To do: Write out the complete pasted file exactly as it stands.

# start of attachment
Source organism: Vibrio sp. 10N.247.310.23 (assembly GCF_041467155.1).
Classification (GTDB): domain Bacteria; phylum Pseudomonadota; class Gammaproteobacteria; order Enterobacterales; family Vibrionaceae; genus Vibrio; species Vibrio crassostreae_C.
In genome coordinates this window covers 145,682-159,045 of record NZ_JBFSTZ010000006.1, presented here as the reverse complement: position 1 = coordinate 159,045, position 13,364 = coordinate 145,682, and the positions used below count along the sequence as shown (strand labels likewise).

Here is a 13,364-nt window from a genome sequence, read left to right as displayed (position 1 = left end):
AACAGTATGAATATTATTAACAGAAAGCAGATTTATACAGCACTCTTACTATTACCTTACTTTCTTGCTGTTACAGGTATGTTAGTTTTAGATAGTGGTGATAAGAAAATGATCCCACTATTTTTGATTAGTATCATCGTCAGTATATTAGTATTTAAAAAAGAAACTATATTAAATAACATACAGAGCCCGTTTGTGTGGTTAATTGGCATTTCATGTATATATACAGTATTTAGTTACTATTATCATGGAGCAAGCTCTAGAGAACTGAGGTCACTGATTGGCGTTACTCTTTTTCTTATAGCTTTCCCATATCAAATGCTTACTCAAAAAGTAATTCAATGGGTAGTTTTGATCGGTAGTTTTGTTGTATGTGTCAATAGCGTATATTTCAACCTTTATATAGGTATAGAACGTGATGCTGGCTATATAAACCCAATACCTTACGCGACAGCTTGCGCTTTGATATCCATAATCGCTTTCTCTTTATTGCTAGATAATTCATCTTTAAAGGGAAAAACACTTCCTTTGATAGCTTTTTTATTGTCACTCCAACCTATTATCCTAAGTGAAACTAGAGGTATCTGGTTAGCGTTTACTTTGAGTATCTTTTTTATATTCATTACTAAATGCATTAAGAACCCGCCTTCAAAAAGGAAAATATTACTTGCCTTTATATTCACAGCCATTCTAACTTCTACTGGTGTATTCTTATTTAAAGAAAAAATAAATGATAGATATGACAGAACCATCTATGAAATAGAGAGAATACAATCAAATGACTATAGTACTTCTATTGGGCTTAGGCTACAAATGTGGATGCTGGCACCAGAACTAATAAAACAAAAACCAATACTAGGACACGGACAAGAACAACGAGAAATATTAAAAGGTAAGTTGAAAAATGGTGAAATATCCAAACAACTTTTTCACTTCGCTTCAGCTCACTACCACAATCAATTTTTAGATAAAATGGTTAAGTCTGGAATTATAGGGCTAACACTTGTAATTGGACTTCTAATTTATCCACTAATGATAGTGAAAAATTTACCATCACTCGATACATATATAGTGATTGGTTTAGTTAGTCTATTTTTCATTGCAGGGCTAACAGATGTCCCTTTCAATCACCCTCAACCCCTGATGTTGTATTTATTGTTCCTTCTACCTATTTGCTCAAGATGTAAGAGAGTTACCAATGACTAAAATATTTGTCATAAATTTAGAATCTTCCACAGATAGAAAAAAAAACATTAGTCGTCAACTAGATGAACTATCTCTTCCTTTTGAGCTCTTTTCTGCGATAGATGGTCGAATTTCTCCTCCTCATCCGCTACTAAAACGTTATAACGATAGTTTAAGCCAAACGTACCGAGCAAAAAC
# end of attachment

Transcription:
Source organism: Vibrio sp. 10N.247.310.23 (assembly GCF_041467155.1).
Classification (GTDB): domain Bacteria; phylum Pseudomonadota; class Gammaproteobacteria; order Enterobacterales; family Vibrionaceae; genus Vibrio; species Vibrio crassostreae_C.
In genome coordinates this window covers 145,682-159,045 of record NZ_JBFSTZ010000006.1, presented here as the reverse complement: position 1 = coordinate 159,045, position 13,364 = coordinate 145,682, and the positions used below count along the sequence as shown (strand labels likewise).

Here is a 13,364-nt window from a genome sequence, read left to right as displayed (position 1 = left end):
AACAGTATGAATATTATTAACAGAAAGCAGATTTATACAGCACTCTTACTATTACCTTACTTTCTTGCTGTTACAGGTATGTTAGTTTTAGATAGTGGTGATAAGAAAATGATCCCACTATTTTTGATTAGTATCATCGTCAGTATATTAGTATTTAAAAAAGAAACTATATTAAATAACATACAGAGCCCGTTTGTGTGGTTAATTGGCATTTCATGTATATATACAGTATTTAGTTACTATTATCATGGAGCAAGCTCTAGAGAACTGAGGTCACTGATTGGCGTTACTCTTTTTCTTATAGCTTTCCCATATCAAATGCTTACTCAAAAAGTAATTCAATGGGTAGTTTTGATCGGTAGTTTTGTTGTATGTGTCAATAGCGTATATTTCAACCTTTATATAGGTATAGAACGTGATGCTGGCTATATAAACCCAATACCTTACGCGACAGCTTGCGCTTTGATATCCATAATCGCTTTCTCTTTATTGCTAGATAATTCATCTTTAAAGGGAAAAACACTTCCTTTGATAGCTTTTTTATTGTCACTCCAACCTATTATCCTAAGTGAAACTAGAGGTATCTGGTTAGCGTTTACTTTGAGTATCTTTTTTATATTCATTACTAAATGCATTAAGAACCCGCCTTCAAAAAGGAAAATATTACTTGCCTTTATATTCACAGCCATTCTAACTTCTACTGGTGTATTCTTATTTAAAGAAAAAATAAATGATAGATATGACAGAACCATCTATGAAATAGAGAGAATACAATCAAATGACTATAGTACTTCTATTGGGCTTAGGCTACAAATGTGGATGCTGGCACCAGAACTAATAAAACAAAAACCAATACTAGGACACGGACAAGAACAACGAGAAATATTAAAAGGTAAGTTGAAAAATGGTGAAATATCCAAACAACTTTTTCACTTCGCTTCAGCTCACTACCACAATCAATTTTTAGATAAAATGGTTAAGTCTGGAATTATAGGGCTAACACTTGTAATTGGACTTCTAATTTATCCACTAATGATAGTGAAAAATTTACCATCACTCGATACATATATAGTGATTGGTTTAGTTAGTCTATTTTTCATTGCAGGGCTAACAGATGTCCCTTTCAATCACCCTCAACCCCTGATGTTGTATTTATTGTTCCTTCTACCTATTTGCTCAAGATGTAAGAGAGTTACCAATGACTAAAATATTTGTCATAAATTTAGAATCTTCCACAGATAGAAAAAAAAACATTAGTCGTCAACTAGATGAACTATCTCTTCCTTTTGAGCTCTTTTCTGCGATAGATGGTCGAATTTCTCCTCCTCATCCGCTACTAAAACGTTATAACGATAGTTTAAGCCAAACGTACCGAGCAAAAAC